U.S. Department of the Interior, National Park Service
V. HOW TO EVALUATE A PROPERTY WITHIN ITS HISTORIC CONTEXT
To qualify for the National Register, a property must be significant; that is, it must represent a significant part of the history, architecture, archeology, engineering, or culture of an area, and it must have the characteristics that make it a good representative of properties associated with that aspect of the past. This section explains how to evaluate a property within its historic context. (For a complete discussion of historic contexts, see National Register Bulletin: Guidelines for Completing National Register of Historic Places Registration Forms).
The significance of a historic property can be judged and explained only when it is evaluated within its historic context. Historic contexts are those patterns or trends in history by which a specific occurrence, property, or site is understood and its meaning (and ultimately its significance) within history or prehistory is made clear. Historians, architectural historians, folklorists, archeologists, and anthropologists use different words to describe this phenomena such as trend, pattern, theme, or cultural affiliation, but ultimately the concept is the same.
The concept of historic context is not a new one; it has been fundamental to the study of history since the 18th century and, arguably, earlier than that. Its core premise is that resources, properties, or happenings in history do not occur in a vacuum but rather are part of larger trends or patterns.
In order to decide whether a property is significant within its historic context, the following five things must be determined:
These five steps are discussed in detail below. If the property being evaluated does represent an important aspect of the area's history or prehistory and possesses the requisite quality of integrity, then it qualifies for the National Register.
Identify what the property represents: the theme(s), geographical limits, and chronological period that provide a perspective from which to evaluate the property's significance.
Historic contexts are historical patterns that can be identified through consideration of the history of the property and the history of the surrounding area. Historic contexts may have already been defined in your area by the State historic preservation office, Federal agencies, or local governments. In accordance with the National Register Criteria, the historic context may relate to one of the following:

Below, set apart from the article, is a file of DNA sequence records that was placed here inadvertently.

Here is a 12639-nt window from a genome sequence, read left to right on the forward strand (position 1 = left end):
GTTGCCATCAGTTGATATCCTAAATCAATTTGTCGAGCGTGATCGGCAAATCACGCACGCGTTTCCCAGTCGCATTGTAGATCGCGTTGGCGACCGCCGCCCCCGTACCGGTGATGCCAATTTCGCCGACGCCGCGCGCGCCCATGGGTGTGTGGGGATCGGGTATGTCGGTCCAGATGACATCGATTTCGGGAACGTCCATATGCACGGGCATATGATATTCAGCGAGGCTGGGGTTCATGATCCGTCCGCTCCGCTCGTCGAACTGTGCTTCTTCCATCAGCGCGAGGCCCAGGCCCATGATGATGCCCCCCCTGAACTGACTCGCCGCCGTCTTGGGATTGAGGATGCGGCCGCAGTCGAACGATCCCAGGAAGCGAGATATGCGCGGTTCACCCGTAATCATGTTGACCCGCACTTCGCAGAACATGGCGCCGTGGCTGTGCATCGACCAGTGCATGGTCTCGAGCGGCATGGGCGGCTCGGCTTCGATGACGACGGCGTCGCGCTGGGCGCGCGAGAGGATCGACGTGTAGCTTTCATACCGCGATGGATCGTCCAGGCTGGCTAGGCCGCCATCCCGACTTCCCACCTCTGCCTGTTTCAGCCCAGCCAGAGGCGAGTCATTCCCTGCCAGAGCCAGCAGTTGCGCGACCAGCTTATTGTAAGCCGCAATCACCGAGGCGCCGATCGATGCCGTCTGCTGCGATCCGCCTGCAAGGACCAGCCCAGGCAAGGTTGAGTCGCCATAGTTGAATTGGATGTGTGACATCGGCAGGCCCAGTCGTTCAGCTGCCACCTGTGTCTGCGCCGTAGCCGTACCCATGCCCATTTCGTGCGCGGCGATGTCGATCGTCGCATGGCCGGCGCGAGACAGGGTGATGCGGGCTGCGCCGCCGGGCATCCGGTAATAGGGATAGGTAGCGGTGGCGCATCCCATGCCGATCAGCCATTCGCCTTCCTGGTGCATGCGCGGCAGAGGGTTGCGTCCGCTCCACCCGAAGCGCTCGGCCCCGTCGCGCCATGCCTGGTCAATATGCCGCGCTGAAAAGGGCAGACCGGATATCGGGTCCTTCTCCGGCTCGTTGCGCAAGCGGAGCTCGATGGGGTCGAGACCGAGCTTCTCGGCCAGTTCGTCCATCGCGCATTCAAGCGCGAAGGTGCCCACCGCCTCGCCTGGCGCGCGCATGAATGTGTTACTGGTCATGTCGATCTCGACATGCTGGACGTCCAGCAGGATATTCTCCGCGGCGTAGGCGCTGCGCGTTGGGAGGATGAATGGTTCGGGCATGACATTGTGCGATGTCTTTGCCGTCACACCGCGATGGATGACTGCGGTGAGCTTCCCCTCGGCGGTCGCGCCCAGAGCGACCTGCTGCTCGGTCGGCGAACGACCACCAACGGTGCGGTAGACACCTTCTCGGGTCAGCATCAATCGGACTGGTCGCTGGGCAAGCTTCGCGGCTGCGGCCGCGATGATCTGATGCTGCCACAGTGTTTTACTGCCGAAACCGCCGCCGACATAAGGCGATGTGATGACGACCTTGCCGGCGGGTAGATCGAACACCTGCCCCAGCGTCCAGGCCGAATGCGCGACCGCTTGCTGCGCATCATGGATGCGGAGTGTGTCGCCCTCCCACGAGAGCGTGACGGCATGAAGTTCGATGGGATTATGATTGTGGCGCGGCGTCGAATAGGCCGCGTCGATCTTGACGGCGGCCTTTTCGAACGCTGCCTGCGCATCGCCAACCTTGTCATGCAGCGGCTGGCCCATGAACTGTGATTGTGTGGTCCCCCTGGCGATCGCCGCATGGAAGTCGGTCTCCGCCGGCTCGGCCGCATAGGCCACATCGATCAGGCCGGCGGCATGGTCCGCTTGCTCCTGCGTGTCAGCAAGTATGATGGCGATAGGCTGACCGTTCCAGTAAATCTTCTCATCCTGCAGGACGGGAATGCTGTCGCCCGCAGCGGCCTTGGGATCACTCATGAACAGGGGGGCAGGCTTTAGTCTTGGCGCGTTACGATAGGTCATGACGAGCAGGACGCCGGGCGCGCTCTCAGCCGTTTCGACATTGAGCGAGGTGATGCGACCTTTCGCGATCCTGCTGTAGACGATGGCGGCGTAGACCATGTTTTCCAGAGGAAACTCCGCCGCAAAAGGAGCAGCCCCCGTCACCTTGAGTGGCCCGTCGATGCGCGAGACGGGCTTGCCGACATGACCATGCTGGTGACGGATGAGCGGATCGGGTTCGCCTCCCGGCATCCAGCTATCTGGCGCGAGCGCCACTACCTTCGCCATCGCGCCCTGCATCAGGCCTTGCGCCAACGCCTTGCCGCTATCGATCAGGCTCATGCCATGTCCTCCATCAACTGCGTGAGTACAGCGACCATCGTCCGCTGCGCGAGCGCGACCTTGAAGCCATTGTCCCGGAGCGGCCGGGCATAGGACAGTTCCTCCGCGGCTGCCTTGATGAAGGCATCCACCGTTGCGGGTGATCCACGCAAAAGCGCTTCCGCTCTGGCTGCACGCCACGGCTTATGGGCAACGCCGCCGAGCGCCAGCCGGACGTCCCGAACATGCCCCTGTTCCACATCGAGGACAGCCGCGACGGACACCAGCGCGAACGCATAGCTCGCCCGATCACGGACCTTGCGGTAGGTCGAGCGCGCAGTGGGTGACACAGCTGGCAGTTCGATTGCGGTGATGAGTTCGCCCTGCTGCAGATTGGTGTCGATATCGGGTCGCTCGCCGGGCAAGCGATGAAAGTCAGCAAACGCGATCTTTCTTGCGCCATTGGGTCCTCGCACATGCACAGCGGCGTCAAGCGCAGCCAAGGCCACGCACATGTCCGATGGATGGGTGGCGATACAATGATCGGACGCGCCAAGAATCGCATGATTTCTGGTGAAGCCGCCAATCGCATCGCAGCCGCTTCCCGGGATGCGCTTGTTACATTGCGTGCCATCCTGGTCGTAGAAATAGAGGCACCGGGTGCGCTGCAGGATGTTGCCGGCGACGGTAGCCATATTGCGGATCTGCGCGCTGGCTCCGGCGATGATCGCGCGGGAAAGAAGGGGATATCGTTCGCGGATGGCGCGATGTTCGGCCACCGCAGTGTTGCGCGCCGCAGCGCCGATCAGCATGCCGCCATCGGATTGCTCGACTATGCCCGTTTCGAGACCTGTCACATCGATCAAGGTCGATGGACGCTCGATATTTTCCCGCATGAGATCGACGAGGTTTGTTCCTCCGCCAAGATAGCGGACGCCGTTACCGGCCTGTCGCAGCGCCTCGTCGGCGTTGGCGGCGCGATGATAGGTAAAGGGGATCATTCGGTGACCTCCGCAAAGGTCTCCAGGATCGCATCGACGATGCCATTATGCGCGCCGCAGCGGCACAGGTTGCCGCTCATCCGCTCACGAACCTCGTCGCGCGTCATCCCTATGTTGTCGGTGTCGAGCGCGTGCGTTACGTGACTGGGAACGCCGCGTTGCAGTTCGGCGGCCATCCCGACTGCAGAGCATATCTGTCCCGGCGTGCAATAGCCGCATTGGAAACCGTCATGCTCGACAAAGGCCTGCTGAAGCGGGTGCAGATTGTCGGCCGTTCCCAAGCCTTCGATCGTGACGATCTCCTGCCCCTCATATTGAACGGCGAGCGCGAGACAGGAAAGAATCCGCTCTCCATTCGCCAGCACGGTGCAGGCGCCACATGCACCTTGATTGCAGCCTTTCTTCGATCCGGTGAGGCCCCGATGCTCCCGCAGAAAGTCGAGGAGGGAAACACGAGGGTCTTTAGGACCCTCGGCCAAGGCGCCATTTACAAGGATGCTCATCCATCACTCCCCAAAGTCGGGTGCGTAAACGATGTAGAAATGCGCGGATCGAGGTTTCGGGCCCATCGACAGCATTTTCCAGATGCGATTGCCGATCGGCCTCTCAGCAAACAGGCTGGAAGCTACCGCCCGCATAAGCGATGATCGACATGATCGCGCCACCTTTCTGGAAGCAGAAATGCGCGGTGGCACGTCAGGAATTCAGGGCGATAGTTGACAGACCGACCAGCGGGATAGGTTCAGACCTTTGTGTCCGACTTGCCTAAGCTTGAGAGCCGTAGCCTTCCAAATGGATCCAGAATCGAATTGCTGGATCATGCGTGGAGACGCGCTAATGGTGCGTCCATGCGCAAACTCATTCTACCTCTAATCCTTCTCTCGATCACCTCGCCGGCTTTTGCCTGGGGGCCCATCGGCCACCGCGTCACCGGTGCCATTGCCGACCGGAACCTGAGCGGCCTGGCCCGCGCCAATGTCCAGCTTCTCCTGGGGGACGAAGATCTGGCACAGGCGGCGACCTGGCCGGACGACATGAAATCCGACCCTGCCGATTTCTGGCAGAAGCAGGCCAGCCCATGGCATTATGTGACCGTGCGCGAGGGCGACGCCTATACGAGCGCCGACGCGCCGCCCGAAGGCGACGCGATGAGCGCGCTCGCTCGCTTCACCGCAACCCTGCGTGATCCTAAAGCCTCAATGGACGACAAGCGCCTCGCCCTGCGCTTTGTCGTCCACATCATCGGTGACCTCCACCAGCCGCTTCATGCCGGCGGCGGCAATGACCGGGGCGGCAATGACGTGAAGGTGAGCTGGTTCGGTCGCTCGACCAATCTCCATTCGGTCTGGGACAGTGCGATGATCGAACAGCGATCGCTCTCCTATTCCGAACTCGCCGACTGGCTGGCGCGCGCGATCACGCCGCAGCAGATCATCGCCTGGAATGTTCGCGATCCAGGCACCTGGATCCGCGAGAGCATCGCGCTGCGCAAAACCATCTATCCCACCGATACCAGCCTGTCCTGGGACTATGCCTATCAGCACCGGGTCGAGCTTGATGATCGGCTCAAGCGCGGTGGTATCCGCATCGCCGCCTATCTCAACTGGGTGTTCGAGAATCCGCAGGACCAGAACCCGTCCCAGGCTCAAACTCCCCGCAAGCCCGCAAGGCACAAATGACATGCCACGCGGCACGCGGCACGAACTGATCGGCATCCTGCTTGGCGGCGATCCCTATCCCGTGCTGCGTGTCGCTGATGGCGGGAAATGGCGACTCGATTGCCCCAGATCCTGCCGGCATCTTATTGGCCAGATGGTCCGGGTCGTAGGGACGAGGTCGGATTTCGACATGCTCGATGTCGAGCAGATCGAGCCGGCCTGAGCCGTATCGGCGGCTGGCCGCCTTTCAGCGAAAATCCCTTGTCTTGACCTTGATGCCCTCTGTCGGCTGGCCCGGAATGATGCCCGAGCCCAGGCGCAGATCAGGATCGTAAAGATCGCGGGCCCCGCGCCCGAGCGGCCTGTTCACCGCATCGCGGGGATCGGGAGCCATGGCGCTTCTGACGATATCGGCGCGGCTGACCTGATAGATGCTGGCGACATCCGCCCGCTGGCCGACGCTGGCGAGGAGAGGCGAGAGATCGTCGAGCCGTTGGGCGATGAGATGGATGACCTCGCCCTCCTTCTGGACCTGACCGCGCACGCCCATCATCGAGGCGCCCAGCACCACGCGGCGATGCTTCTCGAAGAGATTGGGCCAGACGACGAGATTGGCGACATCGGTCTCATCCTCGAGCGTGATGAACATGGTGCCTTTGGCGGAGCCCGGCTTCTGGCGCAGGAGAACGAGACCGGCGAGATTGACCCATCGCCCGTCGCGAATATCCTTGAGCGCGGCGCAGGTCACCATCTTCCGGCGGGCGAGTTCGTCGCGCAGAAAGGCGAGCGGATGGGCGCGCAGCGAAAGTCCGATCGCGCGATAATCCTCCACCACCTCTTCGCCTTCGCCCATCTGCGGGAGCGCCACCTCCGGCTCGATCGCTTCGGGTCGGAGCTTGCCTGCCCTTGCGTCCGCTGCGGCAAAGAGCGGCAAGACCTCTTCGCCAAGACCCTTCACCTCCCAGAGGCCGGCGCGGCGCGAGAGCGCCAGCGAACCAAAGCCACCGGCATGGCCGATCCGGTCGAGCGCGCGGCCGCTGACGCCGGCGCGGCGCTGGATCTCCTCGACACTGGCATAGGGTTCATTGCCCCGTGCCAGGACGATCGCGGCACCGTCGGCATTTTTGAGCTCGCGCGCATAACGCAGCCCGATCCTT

Determine how the theme of the context is significant in the history of the local area, the State, or the nation.
A theme is a means of organizing properties into coherent patterns based on elements such as environment, social/ethnic groups, transportation networks, technology, or political developments that have influenced the development of an area during one or more periods of prehistory or history. A theme is considered significant if it can be demonstrated, through scholarly research, to be important in American history. Many significant themes can be found in the following list of Areas of Significance used by the National Register.
AREAS OF SIGNIFICANCE
Determine what the property type is and whether it is important in illustrating the historic context.
A context may be represented by a variety of important property types. For example, the context of "Civil War Military Activity in Northern Virginia" might be represented by such properties as: a group of mid-19th century fortification structures; an open field where a battle occurred; a knoll from which a general directed troop movements; a sunken transport ship; the residences or public buildings that served as company headquarters; a railroad bridge that served as a focal point for a battle; and earthworks exhibiting particular construction techniques.
Because a historic context for a community can be based on a distinct period of development, it might include numerous property types. For example, the context "Era of Industrialization in Grand Bay, Michigan, 1875 - 1900" could be represented by important property types as diverse as sawmills, paper mill sites, salt refining plants, flour mills, grain elevators, furniture factories, workers housing, commercial buildings, social halls, schools, churches, and transportation facilities.